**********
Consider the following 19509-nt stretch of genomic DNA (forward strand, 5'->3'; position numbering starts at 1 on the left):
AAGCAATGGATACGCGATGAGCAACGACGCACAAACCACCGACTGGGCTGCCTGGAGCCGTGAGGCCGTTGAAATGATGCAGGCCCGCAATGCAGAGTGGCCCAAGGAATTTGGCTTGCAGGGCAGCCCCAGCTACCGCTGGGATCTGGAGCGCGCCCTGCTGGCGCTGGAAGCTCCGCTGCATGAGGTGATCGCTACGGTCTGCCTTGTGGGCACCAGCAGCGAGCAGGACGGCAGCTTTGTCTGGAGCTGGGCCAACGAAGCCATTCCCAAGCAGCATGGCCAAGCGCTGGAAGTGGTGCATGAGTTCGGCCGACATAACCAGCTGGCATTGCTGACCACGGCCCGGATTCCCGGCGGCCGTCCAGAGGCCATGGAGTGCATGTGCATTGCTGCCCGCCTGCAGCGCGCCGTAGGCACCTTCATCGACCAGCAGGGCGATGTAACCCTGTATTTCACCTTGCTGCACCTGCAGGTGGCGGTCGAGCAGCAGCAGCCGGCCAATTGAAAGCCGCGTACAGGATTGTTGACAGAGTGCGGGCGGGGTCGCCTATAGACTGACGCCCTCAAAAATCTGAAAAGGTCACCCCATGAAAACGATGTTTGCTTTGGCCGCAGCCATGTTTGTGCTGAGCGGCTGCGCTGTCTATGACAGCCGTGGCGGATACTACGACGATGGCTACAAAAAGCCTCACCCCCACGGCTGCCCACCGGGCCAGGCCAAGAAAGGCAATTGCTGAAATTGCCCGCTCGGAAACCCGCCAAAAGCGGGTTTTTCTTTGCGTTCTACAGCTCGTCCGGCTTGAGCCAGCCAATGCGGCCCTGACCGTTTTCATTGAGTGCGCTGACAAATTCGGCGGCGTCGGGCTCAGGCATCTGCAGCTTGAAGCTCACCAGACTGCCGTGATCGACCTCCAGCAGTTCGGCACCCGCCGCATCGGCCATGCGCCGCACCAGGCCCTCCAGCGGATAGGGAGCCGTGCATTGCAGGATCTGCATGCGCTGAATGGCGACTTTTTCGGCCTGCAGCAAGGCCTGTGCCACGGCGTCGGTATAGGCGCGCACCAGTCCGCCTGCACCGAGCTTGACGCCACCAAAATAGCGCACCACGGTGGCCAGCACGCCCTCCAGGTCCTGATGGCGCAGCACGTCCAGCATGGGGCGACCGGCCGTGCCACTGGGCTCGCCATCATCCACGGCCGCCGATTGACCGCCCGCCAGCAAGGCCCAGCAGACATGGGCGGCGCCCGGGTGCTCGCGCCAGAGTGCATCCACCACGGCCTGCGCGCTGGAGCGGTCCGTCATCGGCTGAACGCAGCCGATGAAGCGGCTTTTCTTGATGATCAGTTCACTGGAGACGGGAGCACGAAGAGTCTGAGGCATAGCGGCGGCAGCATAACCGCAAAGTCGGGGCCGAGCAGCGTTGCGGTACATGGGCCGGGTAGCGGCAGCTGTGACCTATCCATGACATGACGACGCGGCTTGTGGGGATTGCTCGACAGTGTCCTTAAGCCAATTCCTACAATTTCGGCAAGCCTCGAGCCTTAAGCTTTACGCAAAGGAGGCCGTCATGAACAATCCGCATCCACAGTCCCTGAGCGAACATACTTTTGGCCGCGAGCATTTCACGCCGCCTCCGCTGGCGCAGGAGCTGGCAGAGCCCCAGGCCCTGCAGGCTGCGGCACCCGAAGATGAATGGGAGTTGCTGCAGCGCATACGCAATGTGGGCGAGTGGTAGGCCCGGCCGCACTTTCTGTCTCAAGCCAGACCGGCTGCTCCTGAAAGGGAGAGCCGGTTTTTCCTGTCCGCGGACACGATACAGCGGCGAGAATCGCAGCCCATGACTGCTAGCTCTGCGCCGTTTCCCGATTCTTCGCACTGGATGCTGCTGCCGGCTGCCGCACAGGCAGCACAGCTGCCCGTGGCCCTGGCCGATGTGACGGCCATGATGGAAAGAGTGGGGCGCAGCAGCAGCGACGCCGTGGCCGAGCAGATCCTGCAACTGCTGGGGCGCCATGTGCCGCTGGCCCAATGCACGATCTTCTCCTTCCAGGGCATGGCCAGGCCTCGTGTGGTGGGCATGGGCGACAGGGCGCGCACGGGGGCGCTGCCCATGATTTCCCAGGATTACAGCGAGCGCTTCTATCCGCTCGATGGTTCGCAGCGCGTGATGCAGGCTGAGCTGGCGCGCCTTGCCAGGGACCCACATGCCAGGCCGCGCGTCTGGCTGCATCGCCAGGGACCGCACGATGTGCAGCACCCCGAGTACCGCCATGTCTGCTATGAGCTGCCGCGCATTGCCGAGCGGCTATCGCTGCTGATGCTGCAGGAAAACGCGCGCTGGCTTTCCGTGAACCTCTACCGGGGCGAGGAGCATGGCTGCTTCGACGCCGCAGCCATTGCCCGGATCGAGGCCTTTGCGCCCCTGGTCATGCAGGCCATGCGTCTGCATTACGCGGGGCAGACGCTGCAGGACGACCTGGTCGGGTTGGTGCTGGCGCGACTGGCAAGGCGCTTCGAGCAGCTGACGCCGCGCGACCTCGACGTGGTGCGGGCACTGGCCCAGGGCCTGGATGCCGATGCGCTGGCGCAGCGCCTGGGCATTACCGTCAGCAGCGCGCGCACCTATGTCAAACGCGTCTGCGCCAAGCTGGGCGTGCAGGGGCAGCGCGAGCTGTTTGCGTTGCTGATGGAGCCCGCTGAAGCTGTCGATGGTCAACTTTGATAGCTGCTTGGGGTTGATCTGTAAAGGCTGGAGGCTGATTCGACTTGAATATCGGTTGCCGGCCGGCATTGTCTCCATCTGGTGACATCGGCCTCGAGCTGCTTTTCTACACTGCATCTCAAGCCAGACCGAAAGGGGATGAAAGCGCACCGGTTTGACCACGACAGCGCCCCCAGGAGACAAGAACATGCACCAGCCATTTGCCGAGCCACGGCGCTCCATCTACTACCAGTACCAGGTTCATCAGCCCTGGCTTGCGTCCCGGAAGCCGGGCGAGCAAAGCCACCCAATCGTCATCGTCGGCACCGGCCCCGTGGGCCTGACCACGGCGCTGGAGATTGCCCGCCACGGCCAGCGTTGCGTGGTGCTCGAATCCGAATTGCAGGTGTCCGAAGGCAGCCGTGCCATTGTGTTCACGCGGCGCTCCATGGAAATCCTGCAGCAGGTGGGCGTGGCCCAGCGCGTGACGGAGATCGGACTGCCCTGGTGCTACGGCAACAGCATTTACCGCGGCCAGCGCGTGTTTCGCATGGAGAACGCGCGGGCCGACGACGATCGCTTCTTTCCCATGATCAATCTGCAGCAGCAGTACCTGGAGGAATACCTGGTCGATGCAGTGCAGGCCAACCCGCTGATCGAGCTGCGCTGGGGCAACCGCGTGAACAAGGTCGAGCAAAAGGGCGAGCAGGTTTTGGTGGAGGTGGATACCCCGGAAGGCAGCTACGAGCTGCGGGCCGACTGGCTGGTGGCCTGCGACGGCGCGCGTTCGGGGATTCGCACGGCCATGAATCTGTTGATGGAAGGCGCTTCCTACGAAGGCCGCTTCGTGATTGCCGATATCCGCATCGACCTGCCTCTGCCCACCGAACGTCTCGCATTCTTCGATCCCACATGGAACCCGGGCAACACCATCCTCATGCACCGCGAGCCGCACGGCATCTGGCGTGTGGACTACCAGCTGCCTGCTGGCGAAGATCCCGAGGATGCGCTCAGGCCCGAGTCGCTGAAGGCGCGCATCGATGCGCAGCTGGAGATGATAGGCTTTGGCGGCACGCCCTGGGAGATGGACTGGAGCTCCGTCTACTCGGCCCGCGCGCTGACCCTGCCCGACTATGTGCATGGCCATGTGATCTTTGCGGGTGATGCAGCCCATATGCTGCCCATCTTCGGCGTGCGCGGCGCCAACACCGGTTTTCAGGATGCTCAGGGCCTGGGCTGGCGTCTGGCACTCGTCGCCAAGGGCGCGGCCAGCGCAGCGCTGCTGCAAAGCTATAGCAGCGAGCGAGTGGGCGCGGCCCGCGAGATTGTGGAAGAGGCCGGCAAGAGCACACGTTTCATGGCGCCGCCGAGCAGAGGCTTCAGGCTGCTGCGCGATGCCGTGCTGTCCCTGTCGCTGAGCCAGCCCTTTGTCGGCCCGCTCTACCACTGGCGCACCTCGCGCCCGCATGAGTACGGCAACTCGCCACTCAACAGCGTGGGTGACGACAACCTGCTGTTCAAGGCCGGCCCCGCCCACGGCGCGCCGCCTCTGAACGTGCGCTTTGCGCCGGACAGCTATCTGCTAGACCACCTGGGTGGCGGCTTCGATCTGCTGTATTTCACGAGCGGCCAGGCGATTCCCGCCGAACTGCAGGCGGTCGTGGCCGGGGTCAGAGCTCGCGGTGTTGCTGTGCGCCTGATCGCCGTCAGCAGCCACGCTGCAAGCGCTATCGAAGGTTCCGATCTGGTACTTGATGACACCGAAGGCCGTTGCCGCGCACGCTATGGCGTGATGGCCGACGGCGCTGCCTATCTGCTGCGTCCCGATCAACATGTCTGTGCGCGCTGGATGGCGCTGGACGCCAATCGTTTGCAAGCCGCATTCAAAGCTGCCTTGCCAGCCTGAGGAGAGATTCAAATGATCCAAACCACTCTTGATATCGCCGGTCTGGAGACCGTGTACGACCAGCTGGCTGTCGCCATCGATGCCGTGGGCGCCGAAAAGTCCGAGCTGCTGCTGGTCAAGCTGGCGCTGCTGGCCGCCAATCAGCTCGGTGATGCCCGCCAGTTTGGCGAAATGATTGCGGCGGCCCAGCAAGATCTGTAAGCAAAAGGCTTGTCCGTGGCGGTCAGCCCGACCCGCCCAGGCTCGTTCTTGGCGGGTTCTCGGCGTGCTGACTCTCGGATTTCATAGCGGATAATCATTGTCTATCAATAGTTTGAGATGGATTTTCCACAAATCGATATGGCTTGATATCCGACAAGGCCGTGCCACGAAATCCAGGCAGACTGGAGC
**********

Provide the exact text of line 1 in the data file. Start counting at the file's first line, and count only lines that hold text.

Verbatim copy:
Consider the following 19509-nt stretch of genomic DNA (forward strand, 5'->3'; position numbering starts at 1 on the left):